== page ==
We have relied heavily also on the generosity of individual donors to fund our projects and operations. This is very much appreciated and I want to emphasise how important these donations, no matter how small, are to us – both for their critical impact on our ability to continue our work and for the encouragement they symbolise.

Finally thank you to all of you, our subscribers, who read what we have to say and stay in touch. Knowing you are there and paying attention makes a huge difference to our efforts. The Directors and staff of Australia21 wish you all a safe and happy festive season.

Paul Barratt, AO
Chairman, Australia21 

On Bernard Keane, Public Health and the Neglect of Social Determinants

Richard Eckersley, director, Australia 21 Ltd (formerly at the National Centre for Epidemiology and Population Health, ANU).

A colleague once caught me helping myself to some cakes left over from a staff party. Getting your fix of fats and sugars, she quipped. Yep, I replied, I was rebelling against public health fascism. I had in mind the growing number, and sometimes authoritarian tone, of health messages telling us how we should live. Hell, even sitting down (for too long) harms health these days.

So [Crikey Canberra correspondent] Bernard Keane’s attack on the ‘preventive health industry’ is understandable and partly right, but for the wrong reasons. It’s not that the health messages are unwarranted: There are real concerns about trends in both physical and mental health, especially among young people (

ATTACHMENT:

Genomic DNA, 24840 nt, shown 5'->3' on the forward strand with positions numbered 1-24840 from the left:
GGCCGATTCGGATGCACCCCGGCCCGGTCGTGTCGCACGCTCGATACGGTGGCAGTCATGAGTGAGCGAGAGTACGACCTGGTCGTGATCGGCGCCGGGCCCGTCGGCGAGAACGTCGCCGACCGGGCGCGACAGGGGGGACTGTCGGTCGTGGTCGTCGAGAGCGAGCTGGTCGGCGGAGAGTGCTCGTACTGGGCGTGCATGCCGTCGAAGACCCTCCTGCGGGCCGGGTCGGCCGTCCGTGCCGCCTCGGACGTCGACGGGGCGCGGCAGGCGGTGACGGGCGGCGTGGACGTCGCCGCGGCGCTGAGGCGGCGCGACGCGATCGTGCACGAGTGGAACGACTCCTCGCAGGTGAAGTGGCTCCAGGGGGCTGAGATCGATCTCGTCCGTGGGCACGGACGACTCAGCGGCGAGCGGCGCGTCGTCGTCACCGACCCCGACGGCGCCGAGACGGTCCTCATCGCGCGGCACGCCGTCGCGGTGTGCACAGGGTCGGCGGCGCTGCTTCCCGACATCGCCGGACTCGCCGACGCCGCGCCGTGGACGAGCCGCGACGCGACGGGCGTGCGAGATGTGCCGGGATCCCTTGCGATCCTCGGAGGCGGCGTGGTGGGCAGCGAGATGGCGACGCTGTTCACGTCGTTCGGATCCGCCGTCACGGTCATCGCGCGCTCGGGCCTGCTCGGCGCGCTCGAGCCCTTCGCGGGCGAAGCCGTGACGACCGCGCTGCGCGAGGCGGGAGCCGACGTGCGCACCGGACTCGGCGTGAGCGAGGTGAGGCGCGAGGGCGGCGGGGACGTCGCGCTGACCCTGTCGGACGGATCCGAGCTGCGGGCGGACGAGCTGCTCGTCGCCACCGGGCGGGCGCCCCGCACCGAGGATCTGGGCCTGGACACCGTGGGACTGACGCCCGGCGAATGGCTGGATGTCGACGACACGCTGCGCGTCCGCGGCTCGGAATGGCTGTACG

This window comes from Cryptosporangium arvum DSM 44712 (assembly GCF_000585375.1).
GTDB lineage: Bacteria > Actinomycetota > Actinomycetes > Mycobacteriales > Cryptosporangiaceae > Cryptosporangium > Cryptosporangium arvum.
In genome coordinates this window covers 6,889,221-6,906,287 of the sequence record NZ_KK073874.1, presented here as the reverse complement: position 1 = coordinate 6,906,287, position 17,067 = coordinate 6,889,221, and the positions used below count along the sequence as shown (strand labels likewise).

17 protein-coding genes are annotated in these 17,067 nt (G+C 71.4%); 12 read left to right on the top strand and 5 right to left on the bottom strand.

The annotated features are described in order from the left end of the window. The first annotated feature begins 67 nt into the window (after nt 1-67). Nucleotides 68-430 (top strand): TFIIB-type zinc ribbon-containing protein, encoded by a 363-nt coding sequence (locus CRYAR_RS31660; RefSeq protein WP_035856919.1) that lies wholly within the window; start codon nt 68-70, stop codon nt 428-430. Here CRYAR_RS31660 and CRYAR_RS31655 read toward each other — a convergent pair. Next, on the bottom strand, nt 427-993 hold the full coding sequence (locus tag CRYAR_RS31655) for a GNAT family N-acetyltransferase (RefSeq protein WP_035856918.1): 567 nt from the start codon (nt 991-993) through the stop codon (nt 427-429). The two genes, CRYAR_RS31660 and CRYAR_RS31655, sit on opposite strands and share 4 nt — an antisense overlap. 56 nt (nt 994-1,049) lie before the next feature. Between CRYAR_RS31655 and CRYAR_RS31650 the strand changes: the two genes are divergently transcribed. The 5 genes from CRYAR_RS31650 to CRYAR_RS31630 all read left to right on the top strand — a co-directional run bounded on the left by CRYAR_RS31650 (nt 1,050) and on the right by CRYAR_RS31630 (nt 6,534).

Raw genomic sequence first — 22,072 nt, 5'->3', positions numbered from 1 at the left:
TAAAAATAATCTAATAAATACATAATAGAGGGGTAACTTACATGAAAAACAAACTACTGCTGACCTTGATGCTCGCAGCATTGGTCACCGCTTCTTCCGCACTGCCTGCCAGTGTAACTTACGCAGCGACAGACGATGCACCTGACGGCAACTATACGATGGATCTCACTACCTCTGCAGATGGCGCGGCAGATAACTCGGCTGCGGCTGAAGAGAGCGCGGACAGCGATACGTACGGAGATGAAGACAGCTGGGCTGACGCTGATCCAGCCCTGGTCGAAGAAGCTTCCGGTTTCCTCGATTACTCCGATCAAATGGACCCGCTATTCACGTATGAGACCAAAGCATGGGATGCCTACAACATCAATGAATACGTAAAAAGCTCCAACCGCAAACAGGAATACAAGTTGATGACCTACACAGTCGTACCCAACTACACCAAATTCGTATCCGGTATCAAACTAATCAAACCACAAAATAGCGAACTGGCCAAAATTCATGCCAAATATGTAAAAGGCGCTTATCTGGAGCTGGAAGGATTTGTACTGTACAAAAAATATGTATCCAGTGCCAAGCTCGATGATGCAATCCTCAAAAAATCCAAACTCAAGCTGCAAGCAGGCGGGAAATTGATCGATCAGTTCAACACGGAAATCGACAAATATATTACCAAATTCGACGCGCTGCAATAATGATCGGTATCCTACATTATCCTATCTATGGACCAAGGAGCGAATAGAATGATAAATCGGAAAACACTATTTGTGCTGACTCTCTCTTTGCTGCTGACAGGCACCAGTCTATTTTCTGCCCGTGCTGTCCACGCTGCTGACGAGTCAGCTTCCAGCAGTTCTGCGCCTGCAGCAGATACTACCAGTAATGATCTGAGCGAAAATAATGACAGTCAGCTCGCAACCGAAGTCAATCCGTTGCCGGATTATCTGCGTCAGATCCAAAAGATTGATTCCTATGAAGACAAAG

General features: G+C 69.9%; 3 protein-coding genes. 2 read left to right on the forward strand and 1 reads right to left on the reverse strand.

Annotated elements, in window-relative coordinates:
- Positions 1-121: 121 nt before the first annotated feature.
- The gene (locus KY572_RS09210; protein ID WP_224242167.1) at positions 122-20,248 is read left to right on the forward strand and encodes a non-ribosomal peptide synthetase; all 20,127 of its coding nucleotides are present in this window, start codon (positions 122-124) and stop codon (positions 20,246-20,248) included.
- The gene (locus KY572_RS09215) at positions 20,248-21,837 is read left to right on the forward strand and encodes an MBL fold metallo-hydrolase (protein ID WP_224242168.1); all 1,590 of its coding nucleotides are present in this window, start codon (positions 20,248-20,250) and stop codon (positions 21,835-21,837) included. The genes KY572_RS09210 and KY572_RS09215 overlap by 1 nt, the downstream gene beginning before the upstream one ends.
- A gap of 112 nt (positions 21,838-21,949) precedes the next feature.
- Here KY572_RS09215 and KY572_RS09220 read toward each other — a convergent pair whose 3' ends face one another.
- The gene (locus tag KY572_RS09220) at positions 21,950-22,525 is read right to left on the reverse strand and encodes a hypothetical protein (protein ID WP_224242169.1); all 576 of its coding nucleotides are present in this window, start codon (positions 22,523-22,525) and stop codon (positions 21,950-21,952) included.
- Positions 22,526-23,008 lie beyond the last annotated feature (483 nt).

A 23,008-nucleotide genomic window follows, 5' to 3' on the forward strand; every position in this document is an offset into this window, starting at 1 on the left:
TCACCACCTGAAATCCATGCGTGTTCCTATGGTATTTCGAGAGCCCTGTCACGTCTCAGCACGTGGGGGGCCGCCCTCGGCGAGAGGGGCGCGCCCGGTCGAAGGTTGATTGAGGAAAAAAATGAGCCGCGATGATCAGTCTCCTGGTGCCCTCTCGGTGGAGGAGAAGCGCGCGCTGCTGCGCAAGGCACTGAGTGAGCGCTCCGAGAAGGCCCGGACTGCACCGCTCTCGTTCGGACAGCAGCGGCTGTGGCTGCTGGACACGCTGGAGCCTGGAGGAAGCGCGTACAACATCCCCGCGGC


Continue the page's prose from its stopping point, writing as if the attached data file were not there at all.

But there is a public or preventive health ‘industry’ in the sense of a professional body that applies a specialised, and restricted, view of how to improve people’s health. You can, as Keane does, talk of ‘social elites anxious to impose control on what they disapprove of’, but it is not particularly helpful.

The ‘industry’ emphasises modifying individual risk factors and lifestyles, particularly tobacco use, poor diet and lack of physical activity, and harmful alcohol use ( It largely overlooks the broader perspective of the social determinants of health (broadly defined to include social, cultural, economic and environmental factors). In doing this, it downplays the political or ideological significance of sickness and ill-health.

As we learn more about health, the bar of healthy living keeps getting raised - at the same time as the weight of unhealthy cultural expectations, or pressures, keeps increasing. Something has to give, and one result is the frustration and resentment expressed in Keane’s articles.